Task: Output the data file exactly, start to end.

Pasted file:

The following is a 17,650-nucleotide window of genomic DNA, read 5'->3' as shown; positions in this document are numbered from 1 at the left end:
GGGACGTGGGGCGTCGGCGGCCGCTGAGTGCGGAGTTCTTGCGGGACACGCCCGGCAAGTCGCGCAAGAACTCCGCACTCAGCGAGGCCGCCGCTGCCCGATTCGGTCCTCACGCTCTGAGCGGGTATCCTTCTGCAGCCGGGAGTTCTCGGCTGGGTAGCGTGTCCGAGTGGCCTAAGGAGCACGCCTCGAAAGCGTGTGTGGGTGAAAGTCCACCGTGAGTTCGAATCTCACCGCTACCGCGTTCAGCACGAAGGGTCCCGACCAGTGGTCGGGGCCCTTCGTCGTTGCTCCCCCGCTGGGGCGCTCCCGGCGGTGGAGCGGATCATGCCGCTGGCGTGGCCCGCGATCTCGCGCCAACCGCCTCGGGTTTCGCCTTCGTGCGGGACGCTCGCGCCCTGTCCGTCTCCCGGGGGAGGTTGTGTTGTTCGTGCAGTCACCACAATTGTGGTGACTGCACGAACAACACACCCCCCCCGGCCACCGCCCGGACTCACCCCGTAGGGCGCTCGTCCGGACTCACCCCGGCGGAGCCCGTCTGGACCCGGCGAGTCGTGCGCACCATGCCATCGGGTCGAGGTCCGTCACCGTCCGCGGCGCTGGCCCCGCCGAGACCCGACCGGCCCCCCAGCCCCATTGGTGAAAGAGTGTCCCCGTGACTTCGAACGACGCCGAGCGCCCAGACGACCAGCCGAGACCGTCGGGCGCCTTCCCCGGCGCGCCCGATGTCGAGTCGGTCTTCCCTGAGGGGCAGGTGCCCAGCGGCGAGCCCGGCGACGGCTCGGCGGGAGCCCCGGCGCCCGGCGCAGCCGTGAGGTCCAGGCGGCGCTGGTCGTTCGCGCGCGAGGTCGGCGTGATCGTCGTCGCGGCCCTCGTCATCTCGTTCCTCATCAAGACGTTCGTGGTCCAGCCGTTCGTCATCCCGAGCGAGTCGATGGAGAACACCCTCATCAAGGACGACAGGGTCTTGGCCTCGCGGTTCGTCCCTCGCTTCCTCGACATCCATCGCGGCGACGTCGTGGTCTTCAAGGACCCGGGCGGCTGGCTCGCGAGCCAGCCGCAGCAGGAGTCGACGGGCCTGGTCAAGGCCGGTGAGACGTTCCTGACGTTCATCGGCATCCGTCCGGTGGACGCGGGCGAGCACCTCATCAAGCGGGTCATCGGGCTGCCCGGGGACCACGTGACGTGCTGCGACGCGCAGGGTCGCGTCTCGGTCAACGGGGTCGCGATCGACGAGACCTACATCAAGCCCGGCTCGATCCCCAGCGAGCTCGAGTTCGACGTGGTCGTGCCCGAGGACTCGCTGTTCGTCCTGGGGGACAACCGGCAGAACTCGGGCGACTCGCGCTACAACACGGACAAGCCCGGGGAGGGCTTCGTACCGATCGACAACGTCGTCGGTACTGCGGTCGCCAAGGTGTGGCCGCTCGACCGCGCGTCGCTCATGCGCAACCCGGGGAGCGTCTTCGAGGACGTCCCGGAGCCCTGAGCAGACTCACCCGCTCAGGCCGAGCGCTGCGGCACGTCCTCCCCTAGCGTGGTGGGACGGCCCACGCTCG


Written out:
The following is a 17,650-nucleotide window of genomic DNA, read 5'->3' as shown; positions in this document are numbered from 1 at the left end:
GGGACGTGGGGCGTCGGCGGCCGCTGAGTGCGGAGTTCTTGCGGGACACGCCCGGCAAGTCGCGCAAGAACTCCGCACTCAGCGAGGCCGCCGCTGCCCGATTCGGTCCTCACGCTCTGAGCGGGTATCCTTCTGCAGCCGGGAGTTCTCGGCTGGGTAGCGTGTCCGAGTGGCCTAAGGAGCACGCCTCGAAAGCGTGTGTGGGTGAAAGTCCACCGTGAGTTCGAATCTCACCGCTACCGCGTTCAGCACGAAGGGTCCCGACCAGTGGTCGGGGCCCTTCGTCGTTGCTCCCCCGCTGGGGCGCTCCCGGCGGTGGAGCGGATCATGCCGCTGGCGTGGCCCGCGATCTCGCGCCAACCGCCTCGGGTTTCGCCTTCGTGCGGGACGCTCGCGCCCTGTCCGTCTCCCGGGGGAGGTTGTGTTGTTCGTGCAGTCACCACAATTGTGGTGACTGCACGAACAACACACCCCCCCCGGCCACCGCCCGGACTCACCCCGTAGGGCGCTCGTCCGGACTCACCCCGGCGGAGCCCGTCTGGACCCGGCGAGTCGTGCGCACCATGCCATCGGGTCGAGGTCCGTCACCGTCCGCGGCGCTGGCCCCGCCGAGACCCGACCGGCCCCCCAGCCCCATTGGTGAAAGAGTGTCCCCGTGACTTCGAACGACGCCGAGCGCCCAGACGACCAGCCGAGACCGTCGGGCGCCTTCCCCGGCGCGCCCGATGTCGAGTCGGTCTTCCCTGAGGGGCAGGTGCCCAGCGGCGAGCCCGGCGACGGCTCGGCGGGAGCCCCGGCGCCCGGCGCAGCCGTGAGGTCCAGGCGGCGCTGGTCGTTCGCGCGCGAGGTCGGCGTGATCGTCGTCGCGGCCCTCGTCATCTCGTTCCTCATCAAGACGTTCGTGGTCCAGCCGTTCGTCATCCCGAGCGAGTCGATGGAGAACACCCTCATCAAGGACGACAGGGTCTTGGCCTCGCGGTTCGTCCCTCGCTTCCTCGACATCCATCGCGGCGACGTCGTGGTCTTCAAGGACCCGGGCGGCTGGCTCGCGAGCCAGCCGCAGCAGGAGTCGACGGGCCTGGTCAAGGCCGGTGAGACGTTCCTGACGTTCATCGGCATCCGTCCGGTGGACGCGGGCGAGCACCTCATCAAGCGGGTCATCGGGCTGCCCGGGGACCACGTGACGTGCTGCGACGCGCAGGGTCGCGTCTCGGTCAACGGGGTCGCGATCGACGAGACCTACATCAAGCCCGGCTCGATCCCCAGCGAGCTCGAGTTCGACGTGGTCGTGCCCGAGGACTCGCTGTTCGTCCTGGGGGACAACCGGCAGAACTCGGGCGACTCGCGCTACAACACGGACAAGCCCGGGGAGGGCTTCGTACCGATCGACAACGTCGTCGGTACTGCGGTCGCCAAGGTGTGGCCGCTCGACCGCGCGTCGCTCATGCGCAACCCGGGGAGCGTCTTCGAGGACGTCCCGGAGCCCTGAGCAGACTCACCCGCTCAGGCCGAGCGCTGCGGCACGTCCTCCCCTAGCGTGGTGGGACGGCCCACGCTCG